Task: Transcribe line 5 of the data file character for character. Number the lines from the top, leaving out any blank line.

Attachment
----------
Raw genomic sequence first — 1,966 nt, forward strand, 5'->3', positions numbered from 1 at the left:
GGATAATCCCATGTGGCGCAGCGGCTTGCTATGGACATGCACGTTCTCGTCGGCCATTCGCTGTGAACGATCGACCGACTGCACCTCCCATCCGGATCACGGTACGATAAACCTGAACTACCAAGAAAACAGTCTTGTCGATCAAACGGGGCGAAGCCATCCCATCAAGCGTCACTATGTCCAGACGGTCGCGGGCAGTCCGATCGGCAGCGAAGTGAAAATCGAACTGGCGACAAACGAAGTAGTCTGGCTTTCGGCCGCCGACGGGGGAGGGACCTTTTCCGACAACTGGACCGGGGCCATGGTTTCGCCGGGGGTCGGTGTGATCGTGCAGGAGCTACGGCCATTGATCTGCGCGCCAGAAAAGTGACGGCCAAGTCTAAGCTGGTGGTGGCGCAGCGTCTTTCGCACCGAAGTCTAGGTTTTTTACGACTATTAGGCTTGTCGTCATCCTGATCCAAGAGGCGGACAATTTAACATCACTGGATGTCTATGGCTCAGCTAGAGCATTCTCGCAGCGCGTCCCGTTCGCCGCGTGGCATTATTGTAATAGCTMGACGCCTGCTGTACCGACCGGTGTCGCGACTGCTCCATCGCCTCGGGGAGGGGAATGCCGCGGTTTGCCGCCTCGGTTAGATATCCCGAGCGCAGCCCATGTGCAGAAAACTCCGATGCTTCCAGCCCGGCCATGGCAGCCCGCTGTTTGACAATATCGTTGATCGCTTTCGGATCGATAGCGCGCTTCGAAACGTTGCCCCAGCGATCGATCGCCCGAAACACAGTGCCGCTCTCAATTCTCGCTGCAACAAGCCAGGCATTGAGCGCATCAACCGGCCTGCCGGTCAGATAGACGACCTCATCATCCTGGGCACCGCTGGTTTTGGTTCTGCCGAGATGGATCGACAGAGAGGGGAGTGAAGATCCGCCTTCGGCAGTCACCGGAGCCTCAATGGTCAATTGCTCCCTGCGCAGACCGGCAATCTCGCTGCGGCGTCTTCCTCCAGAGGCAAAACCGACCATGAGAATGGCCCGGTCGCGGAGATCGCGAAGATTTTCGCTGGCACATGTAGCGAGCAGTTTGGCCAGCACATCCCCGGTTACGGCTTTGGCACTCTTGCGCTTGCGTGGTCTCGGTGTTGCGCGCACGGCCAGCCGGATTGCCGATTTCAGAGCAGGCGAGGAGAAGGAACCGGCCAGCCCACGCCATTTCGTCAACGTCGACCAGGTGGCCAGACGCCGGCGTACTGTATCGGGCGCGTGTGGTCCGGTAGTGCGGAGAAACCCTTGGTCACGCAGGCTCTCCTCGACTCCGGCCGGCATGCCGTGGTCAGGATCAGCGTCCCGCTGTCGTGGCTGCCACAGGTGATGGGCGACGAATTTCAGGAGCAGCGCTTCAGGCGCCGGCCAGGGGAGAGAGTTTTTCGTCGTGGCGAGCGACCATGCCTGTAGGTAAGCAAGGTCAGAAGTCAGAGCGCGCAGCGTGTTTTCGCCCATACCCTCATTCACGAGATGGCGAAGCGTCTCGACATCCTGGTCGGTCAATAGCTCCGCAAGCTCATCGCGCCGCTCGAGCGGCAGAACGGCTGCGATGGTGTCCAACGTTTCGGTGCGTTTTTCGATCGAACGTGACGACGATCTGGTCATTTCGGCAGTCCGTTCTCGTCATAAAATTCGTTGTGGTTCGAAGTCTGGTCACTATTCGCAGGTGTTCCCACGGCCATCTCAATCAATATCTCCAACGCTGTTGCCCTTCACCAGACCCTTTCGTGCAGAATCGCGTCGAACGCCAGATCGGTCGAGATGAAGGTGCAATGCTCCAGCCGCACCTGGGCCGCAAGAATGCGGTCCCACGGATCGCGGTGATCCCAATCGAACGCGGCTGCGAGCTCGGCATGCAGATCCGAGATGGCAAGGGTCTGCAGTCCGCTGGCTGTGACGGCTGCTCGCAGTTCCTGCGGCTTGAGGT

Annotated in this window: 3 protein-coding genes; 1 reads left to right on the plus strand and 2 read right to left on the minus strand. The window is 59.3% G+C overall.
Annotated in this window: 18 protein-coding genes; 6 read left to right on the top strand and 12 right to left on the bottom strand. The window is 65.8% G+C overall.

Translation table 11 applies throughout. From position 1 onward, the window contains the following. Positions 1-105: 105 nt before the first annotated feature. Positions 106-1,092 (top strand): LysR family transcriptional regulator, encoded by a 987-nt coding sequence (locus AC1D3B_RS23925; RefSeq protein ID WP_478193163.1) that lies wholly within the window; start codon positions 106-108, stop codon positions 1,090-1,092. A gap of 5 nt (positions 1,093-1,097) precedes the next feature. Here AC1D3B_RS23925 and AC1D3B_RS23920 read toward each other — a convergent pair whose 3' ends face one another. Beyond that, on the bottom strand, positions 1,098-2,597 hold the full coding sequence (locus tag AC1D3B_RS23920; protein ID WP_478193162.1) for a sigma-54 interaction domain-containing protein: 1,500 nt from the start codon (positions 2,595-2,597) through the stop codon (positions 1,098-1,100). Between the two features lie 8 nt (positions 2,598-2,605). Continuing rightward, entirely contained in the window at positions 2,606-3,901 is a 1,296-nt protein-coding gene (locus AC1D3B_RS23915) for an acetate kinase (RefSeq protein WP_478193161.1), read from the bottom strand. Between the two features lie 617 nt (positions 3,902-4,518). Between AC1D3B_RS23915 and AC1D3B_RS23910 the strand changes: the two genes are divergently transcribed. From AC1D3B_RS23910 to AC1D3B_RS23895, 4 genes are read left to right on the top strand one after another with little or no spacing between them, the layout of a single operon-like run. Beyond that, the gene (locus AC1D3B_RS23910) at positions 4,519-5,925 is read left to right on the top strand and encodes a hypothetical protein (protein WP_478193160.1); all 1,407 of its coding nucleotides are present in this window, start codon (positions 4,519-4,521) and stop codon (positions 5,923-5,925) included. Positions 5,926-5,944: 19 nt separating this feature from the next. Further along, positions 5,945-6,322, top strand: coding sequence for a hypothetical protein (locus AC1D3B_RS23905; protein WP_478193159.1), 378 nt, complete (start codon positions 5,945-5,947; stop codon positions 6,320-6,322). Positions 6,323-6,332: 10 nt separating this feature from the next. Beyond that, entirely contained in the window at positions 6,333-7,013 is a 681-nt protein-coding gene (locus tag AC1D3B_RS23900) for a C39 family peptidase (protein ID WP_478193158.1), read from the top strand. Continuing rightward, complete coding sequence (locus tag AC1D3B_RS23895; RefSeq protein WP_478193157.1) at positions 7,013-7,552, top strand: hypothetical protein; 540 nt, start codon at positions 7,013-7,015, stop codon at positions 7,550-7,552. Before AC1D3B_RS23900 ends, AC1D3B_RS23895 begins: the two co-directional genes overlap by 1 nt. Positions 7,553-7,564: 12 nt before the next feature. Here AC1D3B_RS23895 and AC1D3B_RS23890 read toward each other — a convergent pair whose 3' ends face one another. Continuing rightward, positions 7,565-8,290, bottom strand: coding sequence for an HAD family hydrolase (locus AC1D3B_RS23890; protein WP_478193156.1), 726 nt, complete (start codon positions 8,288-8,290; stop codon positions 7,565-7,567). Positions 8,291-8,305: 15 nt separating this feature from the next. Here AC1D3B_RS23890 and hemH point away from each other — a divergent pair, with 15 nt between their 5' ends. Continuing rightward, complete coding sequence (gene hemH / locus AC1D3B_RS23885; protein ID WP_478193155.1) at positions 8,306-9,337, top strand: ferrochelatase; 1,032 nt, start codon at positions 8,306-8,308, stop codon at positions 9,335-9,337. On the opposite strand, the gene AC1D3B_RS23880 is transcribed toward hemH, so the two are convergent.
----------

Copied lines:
Translation table 11 applies throughout. From position 1 onward, the window contains the following. Positions 1-105: 105 nt before the first annotated feature. Positions 106-1,092 (top strand): LysR family transcriptional regulator, encoded by a 987-nt coding sequence (locus AC1D3B_RS23925; RefSeq protein ID WP_478193163.1) that lies wholly within the window; start codon positions 106-108, stop codon positions 1,090-1,092. A gap of 5 nt (positions 1,093-1,097) precedes the next feature. Here AC1D3B_RS23925 and AC1D3B_RS23920 read toward each other — a convergent pair whose 3' ends face one another. Beyond that, on the bottom strand, positions 1,098-2,597 hold the full coding sequence (locus tag AC1D3B_RS23920; protein ID WP_478193162.1) for a sigma-54 interaction domain-containing protein: 1,500 nt from the start codon (positions 2,595-2,597) through the stop codon (positions 1,098-1,100). Between the two features lie 8 nt (positions 2,598-2,605). Continuing rightward, entirely contained in the window at positions 2,606-3,901 is a 1,296-nt protein-coding gene (locus AC1D3B_RS23915) for an acetate kinase (RefSeq protein WP_478193161.1), read from the bottom strand. Between the two features lie 617 nt (positions 3,902-4,518). Between AC1D3B_RS23915 and AC1D3B_RS23910 the strand changes: the two genes are divergently transcribed. From AC1D3B_RS23910 to AC1D3B_RS23895, 4 genes are read left to right on the top strand one after another with little or no spacing between them, the layout of a single operon-like run. Beyond that, the gene (locus AC1D3B_RS23910) at positions 4,519-5,925 is read left to right on the top strand and encodes a hypothetical protein (protein WP_478193160.1); all 1,407 of its coding nucleotides are present in this window, start codon (positions 4,519-4,521) and stop codon (positions 5,923-5,925) included. Positions 5,926-5,944: 19 nt separating this feature from the next. Further along, positions 5,945-6,322, top strand: coding sequence for a hypothetical protein (locus AC1D3B_RS23905; protein WP_478193159.1), 378 nt, complete (start codon positions 5,945-5,947; stop codon positions 6,320-6,322). Positions 6,323-6,332: 10 nt separating this feature from the next. Beyond that, entirely contained in the window at positions 6,333-7,013 is a 681-nt protein-coding gene (locus tag AC1D3B_RS23900) for a C39 family peptidase (protein ID WP_478193158.1), read from the top strand. Continuing rightward, complete coding sequence (locus tag AC1D3B_RS23895; RefSeq protein WP_478193157.1) at positions 7,013-7,552, top strand: hypothetical protein; 540 nt, start codon at positions 7,013-7,015, stop codon at positions 7,550-7,552. Before AC1D3B_RS23900 ends, AC1D3B_RS23895 begins: the two co-directional genes overlap by 1 nt. Positions 7,553-7,564: 12 nt before the next feature. Here AC1D3B_RS23895 and AC1D3B_RS23890 read toward each other — a convergent pair whose 3' ends face one another. Continuing rightward, positions 7,565-8,290, bottom strand: coding sequence for an HAD family hydrolase (locus AC1D3B_RS23890; protein WP_478193156.1), 726 nt, complete (start codon positions 8,288-8,290; stop codon positions 7,565-7,567). Positions 8,291-8,305: 15 nt separating this feature from the next. Here AC1D3B_RS23890 and hemH point away from each other — a divergent pair, with 15 nt between their 5' ends. Continuing rightward, complete coding sequence (gene hemH / locus AC1D3B_RS23885; protein ID WP_478193155.1) at positions 8,306-9,337, top strand: ferrochelatase; 1,032 nt, start codon at positions 8,306-8,308, stop codon at positions 9,335-9,337. On the opposite strand, the gene AC1D3B_RS23880 is transcribed toward hemH, so the two are convergent.